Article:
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In all academic sources, sucrose is identified as α−glucose (1-->2) β−fructose. However, I cannot find any explanation anywhere as to why the fructose monomer has to be in the β configuration. Maltose has both α and β anomers, same for lactose. Even trehalose, another non-reducing disaccharide with glycosidic linkage between two anomeric carbons, has α-α, α-β, and even β-β anomers. Why is sucrose special? And is there a disaccharide out there that has α−glucose (1-->2) α−fructose configuration?

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  • $\begingroup$ Welcome to SE Biology. Please finish reading the Tour to learn how this site works. We allow just one question at a time, and if you wish to know whether a particular molecule exists it should be easy enough to determine its systematic name and do an internet search. As for the why question, why questions in biology can relate to either function or mechanics. In the case of disaccharides that function of which is nutrition, the answer is probably mechanical, and I imagine lies in enzyme structure and specificity. Check the structures of the synthases for these disaccharides. $\endgroup$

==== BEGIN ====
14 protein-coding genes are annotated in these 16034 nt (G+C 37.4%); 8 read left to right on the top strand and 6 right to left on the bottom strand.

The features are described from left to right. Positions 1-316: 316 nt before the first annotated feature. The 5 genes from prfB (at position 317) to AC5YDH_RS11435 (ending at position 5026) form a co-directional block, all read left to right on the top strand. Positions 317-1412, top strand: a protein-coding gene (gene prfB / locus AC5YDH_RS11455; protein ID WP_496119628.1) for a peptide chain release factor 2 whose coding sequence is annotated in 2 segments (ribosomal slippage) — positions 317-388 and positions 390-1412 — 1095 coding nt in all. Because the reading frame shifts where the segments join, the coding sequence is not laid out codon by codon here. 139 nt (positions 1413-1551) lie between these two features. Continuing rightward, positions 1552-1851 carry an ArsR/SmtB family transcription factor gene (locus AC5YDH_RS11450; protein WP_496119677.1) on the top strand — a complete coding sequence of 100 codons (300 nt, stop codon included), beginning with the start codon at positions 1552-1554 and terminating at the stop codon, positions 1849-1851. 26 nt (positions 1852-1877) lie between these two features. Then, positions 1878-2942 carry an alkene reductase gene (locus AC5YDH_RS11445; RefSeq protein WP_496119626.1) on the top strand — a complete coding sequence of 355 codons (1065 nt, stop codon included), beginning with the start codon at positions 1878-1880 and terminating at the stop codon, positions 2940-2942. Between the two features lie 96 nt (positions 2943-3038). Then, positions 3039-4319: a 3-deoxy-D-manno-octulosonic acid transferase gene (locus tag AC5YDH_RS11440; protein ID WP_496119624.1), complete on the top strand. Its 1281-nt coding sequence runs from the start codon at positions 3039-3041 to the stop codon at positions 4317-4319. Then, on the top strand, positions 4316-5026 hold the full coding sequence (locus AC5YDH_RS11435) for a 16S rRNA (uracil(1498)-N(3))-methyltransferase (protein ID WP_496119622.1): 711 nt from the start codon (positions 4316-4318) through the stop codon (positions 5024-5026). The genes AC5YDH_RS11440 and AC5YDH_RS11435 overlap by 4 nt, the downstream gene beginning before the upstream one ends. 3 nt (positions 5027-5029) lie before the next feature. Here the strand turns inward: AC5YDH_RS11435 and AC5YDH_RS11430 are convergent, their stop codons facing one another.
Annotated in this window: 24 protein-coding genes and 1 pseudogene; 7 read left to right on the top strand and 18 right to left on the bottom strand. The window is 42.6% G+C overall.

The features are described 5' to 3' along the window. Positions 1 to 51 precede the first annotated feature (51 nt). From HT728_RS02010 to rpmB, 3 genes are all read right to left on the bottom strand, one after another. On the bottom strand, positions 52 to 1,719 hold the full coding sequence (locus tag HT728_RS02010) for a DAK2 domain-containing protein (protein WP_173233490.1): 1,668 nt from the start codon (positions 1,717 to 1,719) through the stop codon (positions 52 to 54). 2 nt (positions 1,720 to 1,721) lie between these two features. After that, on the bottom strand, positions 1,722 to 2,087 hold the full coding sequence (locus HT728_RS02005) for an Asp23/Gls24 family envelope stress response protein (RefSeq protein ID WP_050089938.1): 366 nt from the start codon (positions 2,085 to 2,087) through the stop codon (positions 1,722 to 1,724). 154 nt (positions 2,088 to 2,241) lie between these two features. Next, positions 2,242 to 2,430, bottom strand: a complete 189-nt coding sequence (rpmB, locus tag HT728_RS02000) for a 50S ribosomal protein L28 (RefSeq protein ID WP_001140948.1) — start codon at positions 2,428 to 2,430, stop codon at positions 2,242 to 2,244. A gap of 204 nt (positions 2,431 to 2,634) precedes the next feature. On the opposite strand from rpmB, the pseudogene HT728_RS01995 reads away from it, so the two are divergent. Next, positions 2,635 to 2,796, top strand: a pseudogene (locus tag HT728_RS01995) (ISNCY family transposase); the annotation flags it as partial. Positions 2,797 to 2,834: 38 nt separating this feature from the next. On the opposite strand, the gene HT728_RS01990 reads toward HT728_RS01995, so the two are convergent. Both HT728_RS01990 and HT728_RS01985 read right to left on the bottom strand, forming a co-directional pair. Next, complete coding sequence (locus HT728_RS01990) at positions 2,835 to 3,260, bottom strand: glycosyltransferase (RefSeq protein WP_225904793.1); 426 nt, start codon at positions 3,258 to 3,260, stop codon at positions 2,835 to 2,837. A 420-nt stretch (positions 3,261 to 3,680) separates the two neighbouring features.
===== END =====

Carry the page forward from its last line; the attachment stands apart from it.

– David
    Mar 22 at 22:53

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